And he presented it to James Baker of the FBI and said, I’m just being a good Samaritan, I need you guys to review this, and thanks for meeting with me. What the indictment alleges as a criminal conduct is not the handoff of that information. It’s that Sussmann, according to the indictment lied about who his client was.

Who he was doing on behalf of, who paid him to collect that information and submit it to the FBI, which is a lie, if you’re lying to the FBI about it. He never revealed to Baker, according to the indictment that his client was the Hillary Clinton campaign. In fact, according to the indictment, Sussmann actually goes out of his way to say, he is not there on behalf of anyone, he’s just stumbled upon this information and I’m presenting it to you, James Baker, at the FBI.

Mr. Jekielek: And, of course, the information, what Sussmann was alleging was, of course, could have been incredibly significant if it were true.

Mr. Patel: Yes, if it were true. What Sussmann is alleging is that, to get into a little bit of the weeds on the whole Russiagate scandal from 2016 onwards is, and you have to remember the timing of this. This was before the presidential election in 2016, in September-ish, October-ish of 2016, he goes to the FBI and says, I have information that Trump, the other candidate, not his candidate, but the opposing candidate for President, his building and his enterprise have been permeated by a Russian bank and a Russian internet server that’s allowing them to conspire with the Russian government or people in Russia to steal the election, was the allegation.

Pretty significant and pretty damning if it were true. The only problem is per the indictment and per my own investigation when I ran Russiagate for Chairman Nunes on House Intelligence, we knew at the time none of that information was true. And in fact the FBI and this indictment comes out and flat out says that the people who did the research for Michael Sussmann said themselves, they didn’t believe that the connection between the Alfa Bank server and the Trump campaign even existed, and it would be a stretch to even put it down on paper. That’s all in the indictment.

So if it were true would be pretty damning, but I have a little bit of a personal role in this because of my 2016 job back on the House Intel Committee.

Mr. Jekielek: Right, well, you actually wrote the deposition that forms a significant part of this indictment.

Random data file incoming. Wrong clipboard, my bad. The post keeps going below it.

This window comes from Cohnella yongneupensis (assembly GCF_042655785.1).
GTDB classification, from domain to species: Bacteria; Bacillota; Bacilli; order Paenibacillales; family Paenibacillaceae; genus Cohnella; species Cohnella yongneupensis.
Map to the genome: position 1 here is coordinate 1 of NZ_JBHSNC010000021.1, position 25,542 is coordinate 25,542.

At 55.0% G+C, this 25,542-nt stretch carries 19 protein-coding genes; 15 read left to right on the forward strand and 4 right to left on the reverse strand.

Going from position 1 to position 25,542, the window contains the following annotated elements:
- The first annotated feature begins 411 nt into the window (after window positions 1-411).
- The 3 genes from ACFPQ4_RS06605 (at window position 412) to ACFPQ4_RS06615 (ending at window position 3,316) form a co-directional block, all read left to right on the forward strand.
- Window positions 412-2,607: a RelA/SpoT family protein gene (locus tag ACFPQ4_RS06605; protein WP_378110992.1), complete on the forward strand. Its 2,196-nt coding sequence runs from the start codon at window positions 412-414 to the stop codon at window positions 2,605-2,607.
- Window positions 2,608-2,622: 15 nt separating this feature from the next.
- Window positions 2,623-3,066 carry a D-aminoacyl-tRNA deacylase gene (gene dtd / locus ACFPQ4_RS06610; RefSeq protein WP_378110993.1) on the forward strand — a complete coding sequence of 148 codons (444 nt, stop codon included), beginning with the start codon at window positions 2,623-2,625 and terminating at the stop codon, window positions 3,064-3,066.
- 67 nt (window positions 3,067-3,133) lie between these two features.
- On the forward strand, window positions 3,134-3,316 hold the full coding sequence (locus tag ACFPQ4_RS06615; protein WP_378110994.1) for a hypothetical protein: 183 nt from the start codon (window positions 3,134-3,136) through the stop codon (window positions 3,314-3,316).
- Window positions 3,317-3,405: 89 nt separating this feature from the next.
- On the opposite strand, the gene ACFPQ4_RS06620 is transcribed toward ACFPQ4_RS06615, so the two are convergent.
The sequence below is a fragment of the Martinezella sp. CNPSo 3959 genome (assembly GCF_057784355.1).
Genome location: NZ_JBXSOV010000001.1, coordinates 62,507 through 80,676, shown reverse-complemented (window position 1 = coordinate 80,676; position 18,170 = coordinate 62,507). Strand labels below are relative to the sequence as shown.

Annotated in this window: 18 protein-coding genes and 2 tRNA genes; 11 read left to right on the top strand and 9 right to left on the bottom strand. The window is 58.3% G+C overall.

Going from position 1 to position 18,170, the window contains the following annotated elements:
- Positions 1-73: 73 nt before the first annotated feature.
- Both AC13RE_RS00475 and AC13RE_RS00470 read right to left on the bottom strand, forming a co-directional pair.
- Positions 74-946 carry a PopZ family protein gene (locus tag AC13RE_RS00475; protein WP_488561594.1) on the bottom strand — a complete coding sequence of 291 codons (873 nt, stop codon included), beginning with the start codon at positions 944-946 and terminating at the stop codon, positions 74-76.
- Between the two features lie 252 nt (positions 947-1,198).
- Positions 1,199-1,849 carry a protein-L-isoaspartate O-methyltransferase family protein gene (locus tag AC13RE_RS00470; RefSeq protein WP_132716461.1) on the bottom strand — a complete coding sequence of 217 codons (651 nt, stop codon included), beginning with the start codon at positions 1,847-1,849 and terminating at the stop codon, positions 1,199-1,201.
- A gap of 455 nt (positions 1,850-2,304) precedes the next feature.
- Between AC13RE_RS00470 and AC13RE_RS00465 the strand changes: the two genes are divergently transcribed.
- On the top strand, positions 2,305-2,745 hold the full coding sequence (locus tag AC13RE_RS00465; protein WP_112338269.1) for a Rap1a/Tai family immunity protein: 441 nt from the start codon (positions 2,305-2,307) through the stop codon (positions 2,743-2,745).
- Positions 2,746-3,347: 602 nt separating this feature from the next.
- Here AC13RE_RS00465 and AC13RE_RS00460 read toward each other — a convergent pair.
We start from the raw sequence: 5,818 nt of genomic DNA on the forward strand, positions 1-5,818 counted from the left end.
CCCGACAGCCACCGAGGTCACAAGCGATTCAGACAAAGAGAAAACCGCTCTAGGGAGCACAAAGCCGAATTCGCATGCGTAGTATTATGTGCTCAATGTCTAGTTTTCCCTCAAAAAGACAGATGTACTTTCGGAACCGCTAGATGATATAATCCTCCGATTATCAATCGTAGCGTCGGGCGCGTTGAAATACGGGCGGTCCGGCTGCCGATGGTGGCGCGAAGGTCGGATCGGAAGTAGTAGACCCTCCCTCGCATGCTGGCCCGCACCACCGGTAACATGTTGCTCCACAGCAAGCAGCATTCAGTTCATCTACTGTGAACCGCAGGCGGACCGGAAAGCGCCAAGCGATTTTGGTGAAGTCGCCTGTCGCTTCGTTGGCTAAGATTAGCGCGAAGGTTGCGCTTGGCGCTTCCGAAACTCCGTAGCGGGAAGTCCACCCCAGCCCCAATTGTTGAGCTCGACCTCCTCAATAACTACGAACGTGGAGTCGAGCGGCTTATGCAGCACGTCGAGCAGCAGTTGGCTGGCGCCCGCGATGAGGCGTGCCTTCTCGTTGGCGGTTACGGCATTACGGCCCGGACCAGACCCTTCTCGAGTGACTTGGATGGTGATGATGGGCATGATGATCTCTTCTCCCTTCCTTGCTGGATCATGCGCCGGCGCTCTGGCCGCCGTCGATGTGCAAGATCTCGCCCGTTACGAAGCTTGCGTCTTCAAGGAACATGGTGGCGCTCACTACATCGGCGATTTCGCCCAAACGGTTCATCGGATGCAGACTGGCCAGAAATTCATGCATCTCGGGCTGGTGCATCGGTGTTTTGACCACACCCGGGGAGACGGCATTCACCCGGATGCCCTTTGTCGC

Mr. Patel: When we were doing, when we were charged by the speaker at the time in 2016 to invest what they call the Russian active measures against the US election, part of our job under Chairman Nunes was to call in 60 some witnesses and swear them in under oath and depose them, question them, interrogate them.

And we depose principals, attorney generals, FBI directors, deputies, private individuals, Clinton campaign officers. And one of the people we interviewed and deposed was Michael Sussmann. And I actually took that deposition, and that deposition of Michael Sussmann sworn testimony from 2016 is cited in John Durham’s indictment from just the other week.

And what it says was, it takes part of the questioning and it says, were you, Michael Sussmann, working on behalf of anybody in regards to this Alfa Bank information? And he in the deposition that I took said, yes, it was on behalf of a client, and he repeated it and confirmed it, the deposition is in the indictment, it speaks for itself, but he wouldn’t tell me back then in 2016 who the client was, even though we knew.

They claimed attorney client privilege and that they wouldn’t let us get into who the campaign or who the figure was, but we had proven it back then, which is why we took that deposition with such rigor on those line of questions.

Mr. Jekielek: Well, and it’s very interesting because, well, let’s actually sketch this out.

Mr. Patel: So Perkins Coie, this huge international behemoth law firm, very well-respected is hired by the Clinton campaign and the DNC to be their lawyers for the presidential election cycle of 2016. Big job, right? Obviously you’re representing the Democratic nominee for President and the entire Democratic National Committee.

So Elias and Sussmann are the two guys overseeing this entire architecture of legal representation. And those guys get paid, those guys, Perkins Coie, get paid tens of millions of dollars from the Clinton campaign and the DNC.

What do Sussmann and Elias do? They take that money and go out and hire Fusion GPS, which I’m sure many of our viewers are familiar with, an internet research firm. And I believe they’re the ones cited in the indictment is Fusion GPS and their CEO, Glenn Simpson. They paid Glenn Simpson of Fusion GPS millions of dollars to conduct research against President Trump’s campaign, including all the Russia stuff.

Then Fusion GPS hires Christopher Steele who also I’m sure viewers are now familiar with in the Steele dossier. So the money, just to simplify goes from the Hillary Clinton campaign to the Hillary Clinton campaign’s lawyers to the people doing the internet research firm, Fusion GPS, and Steele. So they are paying, they, the DNC and the Hillary Clinton campaign are paying for this research.

Mr. Jekielek: You mean opposition research?

Mr. Patel: Yes, opposition research. So they, the DNC and the Hillary Clinton campaign through Perkins Coie, Fusion GPS and Steele are paying millions of dollars to get opposition research against President, or then at the time candidate Trump and his entire campaign. Bottom line, they’re spending millions of dollars on that.